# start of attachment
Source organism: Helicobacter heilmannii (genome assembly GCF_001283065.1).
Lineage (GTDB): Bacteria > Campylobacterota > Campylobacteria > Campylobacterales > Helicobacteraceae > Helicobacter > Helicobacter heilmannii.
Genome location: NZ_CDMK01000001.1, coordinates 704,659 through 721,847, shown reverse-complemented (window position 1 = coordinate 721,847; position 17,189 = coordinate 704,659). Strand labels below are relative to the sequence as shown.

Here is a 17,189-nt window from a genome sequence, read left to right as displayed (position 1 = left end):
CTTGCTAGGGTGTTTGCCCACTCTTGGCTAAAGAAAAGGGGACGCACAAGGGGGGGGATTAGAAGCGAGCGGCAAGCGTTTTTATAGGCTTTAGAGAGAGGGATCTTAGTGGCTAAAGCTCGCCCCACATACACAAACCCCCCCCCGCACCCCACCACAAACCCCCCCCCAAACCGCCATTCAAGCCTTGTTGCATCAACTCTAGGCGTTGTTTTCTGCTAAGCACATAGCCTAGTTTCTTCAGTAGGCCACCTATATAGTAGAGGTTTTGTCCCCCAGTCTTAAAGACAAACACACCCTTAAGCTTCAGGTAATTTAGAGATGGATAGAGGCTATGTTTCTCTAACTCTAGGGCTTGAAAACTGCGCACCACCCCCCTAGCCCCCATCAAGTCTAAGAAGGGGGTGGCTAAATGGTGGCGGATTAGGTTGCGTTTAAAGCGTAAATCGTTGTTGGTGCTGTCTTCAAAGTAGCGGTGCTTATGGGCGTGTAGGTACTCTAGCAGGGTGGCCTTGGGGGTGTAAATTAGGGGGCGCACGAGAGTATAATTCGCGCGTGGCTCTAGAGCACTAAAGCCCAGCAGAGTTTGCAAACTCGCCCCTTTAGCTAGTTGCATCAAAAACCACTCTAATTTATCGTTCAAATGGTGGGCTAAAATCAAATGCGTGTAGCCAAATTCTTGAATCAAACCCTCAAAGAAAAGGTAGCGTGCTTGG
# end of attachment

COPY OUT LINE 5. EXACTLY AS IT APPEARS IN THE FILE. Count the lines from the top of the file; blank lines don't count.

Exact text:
CTTGCTAGGGTGTTTGCCCACTCTTGGCTAAAGAAAAGGGGACGCACAAGGGGGGGGATTAGAAGCGAGCGGCAAGCGTTTTTATAGGCTTTAGAGAGAGGGATCTTAGTGGCTAAAGCTCGCCCCACATACACAAACCCCCCCCCGCACCCCACCACAAACCCCCCCCCAAACCGCCATTCAAGCCTTGTTGCATCAACTCTAGGCGTTGTTTTCTGCTAAGCACATAGCCTAGTTTCTTCAGTAGGCCACCTATATAGTAGAGGTTTTGTCCCCCAGTCTTAAAGACAAACACACCCTTAAGCTTCAGGTAATTTAGAGATGGATAGAGGCTATGTTTCTCTAACTCTAGGGCTTGAAAACTGCGCACCACCCCCCTAGCCCCCATCAAGTCTAAGAAGGGGGTGGCTAAATGGTGGCGGATTAGGTTGCGTTTAAAGCGTAAATCGTTGTTGGTGCTGTCTTCAAAGTAGCGGTGCTTATGGGCGTGTAGGTACTCTAGCAGGGTGGCCTTGGGGGTGTAAATTAGGGGGCGCACGAGAGTATAATTCGCGCGTGGCTCTAGAGCACTAAAGCCCAGCAGAGTTTGCAAACTCGCCCCTTTAGCTAGTTGCATCAAAAACCACTCTAATTTATCGTTCAAATGGTGGGCTAAAATCAAATGCGTGTAGCCAAATTCTTGAATCAAACCCTCAAAGAAAAGGTAGCGTGCTTGG